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Monday, 6 December 2004
Page: 34

Senator CONROY (2:59 PM) —My question is to Senator Coonan, the Minister for Communications, Information Technology and the Arts. Can the minister confirm that investors in the sale of T2 shares are still under water, with the stock trading at less than $5 compared with an issue price of $7.40? Can the minister also confirm that the sacked CEO of Telstra, Mr Switkowski, will take home a golden handskake of more than $2 million as well as incentive payments and entitlements? Minister, when the next CEO of Telstra is appointed will the government, as the majority shareholder, use the CLERP 9 reforms to vote against a payout for the new CEO if that payout exceeds 12-months salary or if appropriate and measurable performance hurdles are not included in this package?

Senator COONAN (Minister for Communications, Information Technology and the Arts) —I thank Senator Conroy for the same question which he asked me I think a day or so ago. The Senate was informed then and is informed now that, as we all know, Dr Switkowski has resigned and will leave the board of Telstra as of July next year—unless he steps down earlier if a replacement is found. Senator Conroy has asked, as he did last week, about Mr Switkowski's remuneration. I would say yet again that the government does not seek to intervene in the remuneration decisions of companies. Instead, the government's approach is to ensure that there is full disclosure by directors and that boards are accountable to their shareholders for remuneration decisions.

The Corporate Law Economic Reform Program (Audit Reform and Corporate Disclosure) Act 2004, or CLERP 9, referred to by Senator Conroy in his question, significantly enhanced director and executive remuneration disclosures that are made in annual reports. Among the information that needs to be disclosed is post-employment benefits, including retirement benefits, contributions and other arrangements to benefit employees following cessation of employment. As everyone would be aware, as a result of its corporatisation by the previous Labor government Telstra is subject to these and all other corporate law requirements.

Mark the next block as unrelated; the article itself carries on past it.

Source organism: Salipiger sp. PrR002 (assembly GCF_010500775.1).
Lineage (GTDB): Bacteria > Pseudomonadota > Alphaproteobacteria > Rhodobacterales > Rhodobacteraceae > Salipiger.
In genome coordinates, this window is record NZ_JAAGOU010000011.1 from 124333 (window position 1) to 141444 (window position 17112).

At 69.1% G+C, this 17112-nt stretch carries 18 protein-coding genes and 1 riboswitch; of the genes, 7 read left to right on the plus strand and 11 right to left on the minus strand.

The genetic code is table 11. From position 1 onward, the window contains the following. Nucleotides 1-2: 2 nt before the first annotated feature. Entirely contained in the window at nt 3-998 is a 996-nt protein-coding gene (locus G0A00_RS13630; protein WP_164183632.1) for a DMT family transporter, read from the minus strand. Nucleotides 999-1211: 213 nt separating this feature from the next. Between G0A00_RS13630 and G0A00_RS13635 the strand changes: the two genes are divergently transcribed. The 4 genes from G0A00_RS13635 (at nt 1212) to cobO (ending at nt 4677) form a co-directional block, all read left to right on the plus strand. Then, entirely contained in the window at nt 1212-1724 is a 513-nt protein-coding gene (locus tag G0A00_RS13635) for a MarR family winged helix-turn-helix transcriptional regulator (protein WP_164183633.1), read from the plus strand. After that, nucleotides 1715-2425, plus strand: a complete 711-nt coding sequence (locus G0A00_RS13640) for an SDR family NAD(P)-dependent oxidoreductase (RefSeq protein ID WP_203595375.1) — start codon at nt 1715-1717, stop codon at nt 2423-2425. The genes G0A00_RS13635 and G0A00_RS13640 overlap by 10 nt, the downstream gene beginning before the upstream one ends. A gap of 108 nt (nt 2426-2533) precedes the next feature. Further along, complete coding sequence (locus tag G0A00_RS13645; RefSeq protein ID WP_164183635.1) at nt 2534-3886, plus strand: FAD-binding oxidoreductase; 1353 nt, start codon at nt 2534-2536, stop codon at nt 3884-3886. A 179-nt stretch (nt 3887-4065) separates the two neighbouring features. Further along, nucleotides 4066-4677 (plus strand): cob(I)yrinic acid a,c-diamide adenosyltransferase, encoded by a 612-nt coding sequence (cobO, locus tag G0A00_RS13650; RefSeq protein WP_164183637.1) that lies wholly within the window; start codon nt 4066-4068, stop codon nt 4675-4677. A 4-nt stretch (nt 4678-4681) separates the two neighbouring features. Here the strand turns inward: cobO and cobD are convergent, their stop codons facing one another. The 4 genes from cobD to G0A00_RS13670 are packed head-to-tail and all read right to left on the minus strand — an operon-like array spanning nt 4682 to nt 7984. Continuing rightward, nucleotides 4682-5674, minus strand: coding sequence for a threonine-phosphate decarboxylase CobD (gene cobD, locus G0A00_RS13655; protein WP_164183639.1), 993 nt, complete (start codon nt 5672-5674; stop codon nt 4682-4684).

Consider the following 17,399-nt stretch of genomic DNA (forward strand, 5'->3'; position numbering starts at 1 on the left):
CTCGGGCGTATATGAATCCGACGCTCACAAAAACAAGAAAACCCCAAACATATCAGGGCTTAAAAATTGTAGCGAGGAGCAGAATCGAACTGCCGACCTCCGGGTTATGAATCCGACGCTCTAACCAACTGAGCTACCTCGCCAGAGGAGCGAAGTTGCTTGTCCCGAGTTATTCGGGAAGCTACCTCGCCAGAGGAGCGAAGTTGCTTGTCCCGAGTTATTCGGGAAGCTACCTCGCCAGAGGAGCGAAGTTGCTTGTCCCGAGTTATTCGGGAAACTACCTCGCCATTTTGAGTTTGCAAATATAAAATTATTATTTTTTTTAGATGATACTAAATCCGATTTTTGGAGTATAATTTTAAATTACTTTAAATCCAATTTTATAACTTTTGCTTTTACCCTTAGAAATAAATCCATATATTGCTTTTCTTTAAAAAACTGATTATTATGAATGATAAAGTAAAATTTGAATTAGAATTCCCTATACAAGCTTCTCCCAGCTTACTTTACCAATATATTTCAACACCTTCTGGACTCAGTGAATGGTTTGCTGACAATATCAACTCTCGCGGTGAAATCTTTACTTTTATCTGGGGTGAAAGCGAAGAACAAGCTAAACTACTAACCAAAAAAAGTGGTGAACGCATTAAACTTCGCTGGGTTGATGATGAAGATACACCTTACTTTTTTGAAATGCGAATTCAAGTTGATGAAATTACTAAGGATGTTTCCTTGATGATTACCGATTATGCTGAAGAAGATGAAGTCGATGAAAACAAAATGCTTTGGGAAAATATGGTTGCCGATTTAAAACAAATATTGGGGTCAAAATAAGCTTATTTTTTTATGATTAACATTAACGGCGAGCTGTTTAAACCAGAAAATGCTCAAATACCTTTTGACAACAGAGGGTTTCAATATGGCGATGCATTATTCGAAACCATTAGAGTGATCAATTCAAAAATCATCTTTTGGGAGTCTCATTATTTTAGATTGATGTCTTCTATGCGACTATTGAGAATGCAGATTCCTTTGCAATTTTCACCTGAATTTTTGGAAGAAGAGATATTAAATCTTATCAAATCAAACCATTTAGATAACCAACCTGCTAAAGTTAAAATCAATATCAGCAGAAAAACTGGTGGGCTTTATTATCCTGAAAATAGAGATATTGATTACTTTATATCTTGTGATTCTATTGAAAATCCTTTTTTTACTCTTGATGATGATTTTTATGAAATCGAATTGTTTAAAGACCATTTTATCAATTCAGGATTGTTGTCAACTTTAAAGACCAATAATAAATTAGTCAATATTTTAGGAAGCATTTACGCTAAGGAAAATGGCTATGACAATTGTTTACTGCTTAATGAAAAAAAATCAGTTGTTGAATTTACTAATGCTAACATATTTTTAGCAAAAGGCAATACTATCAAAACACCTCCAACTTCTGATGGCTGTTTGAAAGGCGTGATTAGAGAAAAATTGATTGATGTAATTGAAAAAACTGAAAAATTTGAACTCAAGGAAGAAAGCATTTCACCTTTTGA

Senator Conroy suggested that this information should be revised. Senator Conroy should perhaps try to think of a new question. We all know that Senator Conroy is the least charismatic of the roosters. Instead of concentrating on his portfolio, Senator Conroy is out and about undermining his leader and contributing to the paralysis of the Labor Party. If the Labor Party want to be taken seriously on telecommunications or indeed on any policy area, they should get some more questions or a different shadow minister.

Senator Conroy —On a point of order, Mr President: I ask you to draw the minister to the question and to relevance because I asked whether the government would be voting in accordance with the new CLERP 9 proposition. Clearly, she has just picked up last week's brief.

The PRESIDENT —I cannot direct the minister as to how to answer the question, but what I can say, Senator Conroy, is that you have been particularly disruptive during this question time, as have some of your colleagues around you. It is no wonder ministers do not answer questions if they cannot hear what is being said.

Senator CONROY —Mr President, I ask a supplementary question. Is the minister aware of reports today that one-third of Australia's top CEOs will receive golden handshakes worth more than 12-months salary, as well as other bonuses, shares and options, and that these packages follow a litany of payments to failed CEOs over the past 12 months? Minister, is the $2 million golden handshake to Mr Switkowski justified in light of Telstra's performance, or is it just another example of a sacked CEO being paid to go?

Senator COONAN (Minister for Communications, Information Technology and the Arts) —I may not have heard all of the points raised in the supplementary question but I can say that Senator Conroy should feel very grateful that his own performance does not depend on any kind of incentive and that he is not on a performance bonus because he would certainly not qualify.

Senator Minchin —Mr President, I ask that further questions be placed on the Notice Paper.